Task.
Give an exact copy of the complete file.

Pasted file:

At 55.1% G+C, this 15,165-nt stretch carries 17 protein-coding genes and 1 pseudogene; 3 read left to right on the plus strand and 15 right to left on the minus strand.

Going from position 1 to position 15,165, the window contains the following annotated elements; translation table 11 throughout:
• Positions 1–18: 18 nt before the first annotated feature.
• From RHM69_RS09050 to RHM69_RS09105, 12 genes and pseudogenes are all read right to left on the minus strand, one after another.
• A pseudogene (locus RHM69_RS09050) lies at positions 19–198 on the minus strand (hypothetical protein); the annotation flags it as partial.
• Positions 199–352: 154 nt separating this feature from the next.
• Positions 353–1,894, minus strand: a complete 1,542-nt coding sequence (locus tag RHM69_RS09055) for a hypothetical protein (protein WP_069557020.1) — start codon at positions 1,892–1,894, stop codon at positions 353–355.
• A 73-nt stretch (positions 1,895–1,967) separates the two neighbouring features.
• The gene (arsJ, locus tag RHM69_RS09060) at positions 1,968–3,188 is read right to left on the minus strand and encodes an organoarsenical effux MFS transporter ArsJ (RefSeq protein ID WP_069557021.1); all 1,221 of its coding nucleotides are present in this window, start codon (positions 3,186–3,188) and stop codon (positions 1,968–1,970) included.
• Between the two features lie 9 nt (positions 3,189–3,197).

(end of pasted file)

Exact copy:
At 55.1% G+C, this 15,165-nt stretch carries 17 protein-coding genes and 1 pseudogene; 3 read left to right on the plus strand and 15 right to left on the minus strand.

Going from position 1 to position 15,165, the window contains the following annotated elements; translation table 11 throughout:
• Positions 1–18: 18 nt before the first annotated feature.
• From RHM69_RS09050 to RHM69_RS09105, 12 genes and pseudogenes are all read right to left on the minus strand, one after another.
• A pseudogene (locus RHM69_RS09050) lies at positions 19–198 on the minus strand (hypothetical protein); the annotation flags it as partial.
• Positions 199–352: 154 nt separating this feature from the next.
• Positions 353–1,894, minus strand: a complete 1,542-nt coding sequence (locus tag RHM69_RS09055) for a hypothetical protein (protein WP_069557020.1) — start codon at positions 1,892–1,894, stop codon at positions 353–355.
• A 73-nt stretch (positions 1,895–1,967) separates the two neighbouring features.
• The gene (arsJ, locus tag RHM69_RS09060) at positions 1,968–3,188 is read right to left on the minus strand and encodes an organoarsenical effux MFS transporter ArsJ (RefSeq protein ID WP_069557021.1); all 1,221 of its coding nucleotides are present in this window, start codon (positions 3,186–3,188) and stop codon (positions 1,968–1,970) included.
• Between the two features lie 9 nt (positions 3,189–3,197).